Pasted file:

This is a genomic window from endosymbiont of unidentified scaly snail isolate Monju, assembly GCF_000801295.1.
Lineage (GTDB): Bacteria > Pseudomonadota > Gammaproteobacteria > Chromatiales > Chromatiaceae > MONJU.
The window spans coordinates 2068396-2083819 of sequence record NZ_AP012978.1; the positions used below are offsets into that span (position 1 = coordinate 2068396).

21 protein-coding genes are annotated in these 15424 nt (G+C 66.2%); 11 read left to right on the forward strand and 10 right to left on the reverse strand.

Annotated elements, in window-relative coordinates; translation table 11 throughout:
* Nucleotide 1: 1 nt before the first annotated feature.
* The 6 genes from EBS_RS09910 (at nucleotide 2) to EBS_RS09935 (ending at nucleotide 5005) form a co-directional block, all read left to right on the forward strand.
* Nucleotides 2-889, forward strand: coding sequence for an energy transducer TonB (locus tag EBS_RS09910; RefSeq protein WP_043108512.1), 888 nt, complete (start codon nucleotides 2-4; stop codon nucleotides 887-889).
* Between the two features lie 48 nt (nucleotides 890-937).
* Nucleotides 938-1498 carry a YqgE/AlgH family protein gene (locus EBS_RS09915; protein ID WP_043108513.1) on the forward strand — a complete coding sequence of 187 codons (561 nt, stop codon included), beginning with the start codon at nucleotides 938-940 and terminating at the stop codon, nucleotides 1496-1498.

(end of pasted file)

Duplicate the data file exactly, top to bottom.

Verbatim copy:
This is a genomic window from endosymbiont of unidentified scaly snail isolate Monju, assembly GCF_000801295.1.
Lineage (GTDB): Bacteria > Pseudomonadota > Gammaproteobacteria > Chromatiales > Chromatiaceae > MONJU.
The window spans coordinates 2068396-2083819 of sequence record NZ_AP012978.1; the positions used below are offsets into that span (position 1 = coordinate 2068396).

21 protein-coding genes are annotated in these 15424 nt (G+C 66.2%); 11 read left to right on the forward strand and 10 right to left on the reverse strand.

Annotated elements, in window-relative coordinates; translation table 11 throughout:
* Nucleotide 1: 1 nt before the first annotated feature.
* The 6 genes from EBS_RS09910 (at nucleotide 2) to EBS_RS09935 (ending at nucleotide 5005) form a co-directional block, all read left to right on the forward strand.
* Nucleotides 2-889, forward strand: coding sequence for an energy transducer TonB (locus tag EBS_RS09910; RefSeq protein WP_043108512.1), 888 nt, complete (start codon nucleotides 2-4; stop codon nucleotides 887-889).
* Between the two features lie 48 nt (nucleotides 890-937).
* Nucleotides 938-1498 carry a YqgE/AlgH family protein gene (locus EBS_RS09915; protein ID WP_043108513.1) on the forward strand — a complete coding sequence of 187 codons (561 nt, stop codon included), beginning with the start codon at nucleotides 938-940 and terminating at the stop codon, nucleotides 1496-1498.